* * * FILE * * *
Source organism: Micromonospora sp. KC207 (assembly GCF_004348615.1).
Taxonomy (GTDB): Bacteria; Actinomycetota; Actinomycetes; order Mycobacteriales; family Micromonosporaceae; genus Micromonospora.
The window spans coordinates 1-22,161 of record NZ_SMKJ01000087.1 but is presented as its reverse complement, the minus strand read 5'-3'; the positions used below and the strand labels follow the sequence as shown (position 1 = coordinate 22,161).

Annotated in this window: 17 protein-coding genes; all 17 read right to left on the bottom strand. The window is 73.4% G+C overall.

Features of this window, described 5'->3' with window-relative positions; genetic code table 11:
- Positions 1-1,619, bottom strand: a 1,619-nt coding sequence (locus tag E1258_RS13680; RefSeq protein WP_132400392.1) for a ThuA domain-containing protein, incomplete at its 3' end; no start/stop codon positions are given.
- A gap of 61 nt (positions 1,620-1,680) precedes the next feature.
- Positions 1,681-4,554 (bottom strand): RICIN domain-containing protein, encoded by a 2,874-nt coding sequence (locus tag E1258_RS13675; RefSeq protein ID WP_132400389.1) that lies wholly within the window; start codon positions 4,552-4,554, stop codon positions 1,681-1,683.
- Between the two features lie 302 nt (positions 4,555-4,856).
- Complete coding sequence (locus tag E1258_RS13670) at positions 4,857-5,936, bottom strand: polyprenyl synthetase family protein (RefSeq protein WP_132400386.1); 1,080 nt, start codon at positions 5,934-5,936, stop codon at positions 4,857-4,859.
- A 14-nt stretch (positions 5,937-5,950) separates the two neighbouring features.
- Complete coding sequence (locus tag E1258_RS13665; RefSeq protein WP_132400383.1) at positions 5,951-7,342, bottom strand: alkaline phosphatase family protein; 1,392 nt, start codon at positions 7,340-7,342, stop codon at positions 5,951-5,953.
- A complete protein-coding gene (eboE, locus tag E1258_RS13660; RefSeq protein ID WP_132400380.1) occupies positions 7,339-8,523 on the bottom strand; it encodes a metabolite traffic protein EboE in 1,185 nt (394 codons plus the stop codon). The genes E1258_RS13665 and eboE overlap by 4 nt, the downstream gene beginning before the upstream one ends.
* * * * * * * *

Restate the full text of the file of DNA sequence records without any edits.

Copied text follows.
Source organism: Micromonospora sp. KC207 (assembly GCF_004348615.1).
Taxonomy (GTDB): Bacteria; Actinomycetota; Actinomycetes; order Mycobacteriales; family Micromonosporaceae; genus Micromonospora.
The window spans coordinates 1-22,161 of record NZ_SMKJ01000087.1 but is presented as its reverse complement, the minus strand read 5'-3'; the positions used below and the strand labels follow the sequence as shown (position 1 = coordinate 22,161).

Annotated in this window: 17 protein-coding genes; all 17 read right to left on the bottom strand. The window is 73.4% G+C overall.

Features of this window, described 5'->3' with window-relative positions; genetic code table 11:
- Positions 1-1,619, bottom strand: a 1,619-nt coding sequence (locus tag E1258_RS13680; RefSeq protein WP_132400392.1) for a ThuA domain-containing protein, incomplete at its 3' end; no start/stop codon positions are given.
- A gap of 61 nt (positions 1,620-1,680) precedes the next feature.
- Positions 1,681-4,554 (bottom strand): RICIN domain-containing protein, encoded by a 2,874-nt coding sequence (locus tag E1258_RS13675; RefSeq protein ID WP_132400389.1) that lies wholly within the window; start codon positions 4,552-4,554, stop codon positions 1,681-1,683.
- Between the two features lie 302 nt (positions 4,555-4,856).
- Complete coding sequence (locus tag E1258_RS13670) at positions 4,857-5,936, bottom strand: polyprenyl synthetase family protein (RefSeq protein WP_132400386.1); 1,080 nt, start codon at positions 5,934-5,936, stop codon at positions 4,857-4,859.
- A 14-nt stretch (positions 5,937-5,950) separates the two neighbouring features.
- Complete coding sequence (locus tag E1258_RS13665; RefSeq protein WP_132400383.1) at positions 5,951-7,342, bottom strand: alkaline phosphatase family protein; 1,392 nt, start codon at positions 7,340-7,342, stop codon at positions 5,951-5,953.
- A complete protein-coding gene (eboE, locus tag E1258_RS13660; RefSeq protein ID WP_132400380.1) occupies positions 7,339-8,523 on the bottom strand; it encodes a metabolite traffic protein EboE in 1,185 nt (394 codons plus the stop codon). The genes E1258_RS13665 and eboE overlap by 4 nt, the downstream gene beginning before the upstream one ends.